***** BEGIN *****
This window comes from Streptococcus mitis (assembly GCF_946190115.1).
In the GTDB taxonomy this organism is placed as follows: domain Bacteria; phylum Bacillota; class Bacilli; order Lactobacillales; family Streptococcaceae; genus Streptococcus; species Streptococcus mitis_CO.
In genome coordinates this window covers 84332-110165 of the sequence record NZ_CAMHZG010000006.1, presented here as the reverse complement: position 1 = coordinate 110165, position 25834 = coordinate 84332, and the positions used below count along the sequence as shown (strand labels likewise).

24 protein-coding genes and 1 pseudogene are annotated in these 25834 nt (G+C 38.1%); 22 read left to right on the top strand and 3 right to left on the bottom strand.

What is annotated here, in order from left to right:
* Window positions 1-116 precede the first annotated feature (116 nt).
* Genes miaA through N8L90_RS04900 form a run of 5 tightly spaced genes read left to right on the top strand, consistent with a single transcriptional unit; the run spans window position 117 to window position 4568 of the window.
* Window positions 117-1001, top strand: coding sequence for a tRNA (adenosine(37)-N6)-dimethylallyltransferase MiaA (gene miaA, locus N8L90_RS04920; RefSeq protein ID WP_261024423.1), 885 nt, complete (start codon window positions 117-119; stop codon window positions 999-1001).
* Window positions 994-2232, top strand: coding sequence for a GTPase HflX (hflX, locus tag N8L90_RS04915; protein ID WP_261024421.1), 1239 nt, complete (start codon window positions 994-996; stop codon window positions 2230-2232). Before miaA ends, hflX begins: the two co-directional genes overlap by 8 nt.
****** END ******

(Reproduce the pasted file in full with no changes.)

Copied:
This window comes from Streptococcus mitis (assembly GCF_946190115.1).
In the GTDB taxonomy this organism is placed as follows: domain Bacteria; phylum Bacillota; class Bacilli; order Lactobacillales; family Streptococcaceae; genus Streptococcus; species Streptococcus mitis_CO.
In genome coordinates this window covers 84332-110165 of the sequence record NZ_CAMHZG010000006.1, presented here as the reverse complement: position 1 = coordinate 110165, position 25834 = coordinate 84332, and the positions used below count along the sequence as shown (strand labels likewise).

24 protein-coding genes and 1 pseudogene are annotated in these 25834 nt (G+C 38.1%); 22 read left to right on the top strand and 3 right to left on the bottom strand.

What is annotated here, in order from left to right:
* Window positions 1-116 precede the first annotated feature (116 nt).
* Genes miaA through N8L90_RS04900 form a run of 5 tightly spaced genes read left to right on the top strand, consistent with a single transcriptional unit; the run spans window position 117 to window position 4568 of the window.
* Window positions 117-1001, top strand: coding sequence for a tRNA (adenosine(37)-N6)-dimethylallyltransferase MiaA (gene miaA, locus N8L90_RS04920; RefSeq protein ID WP_261024423.1), 885 nt, complete (start codon window positions 117-119; stop codon window positions 999-1001).
* Window positions 994-2232, top strand: coding sequence for a GTPase HflX (hflX, locus tag N8L90_RS04915; protein ID WP_261024421.1), 1239 nt, complete (start codon window positions 994-996; stop codon window positions 2230-2232). Before miaA ends, hflX begins: the two co-directional genes overlap by 8 nt.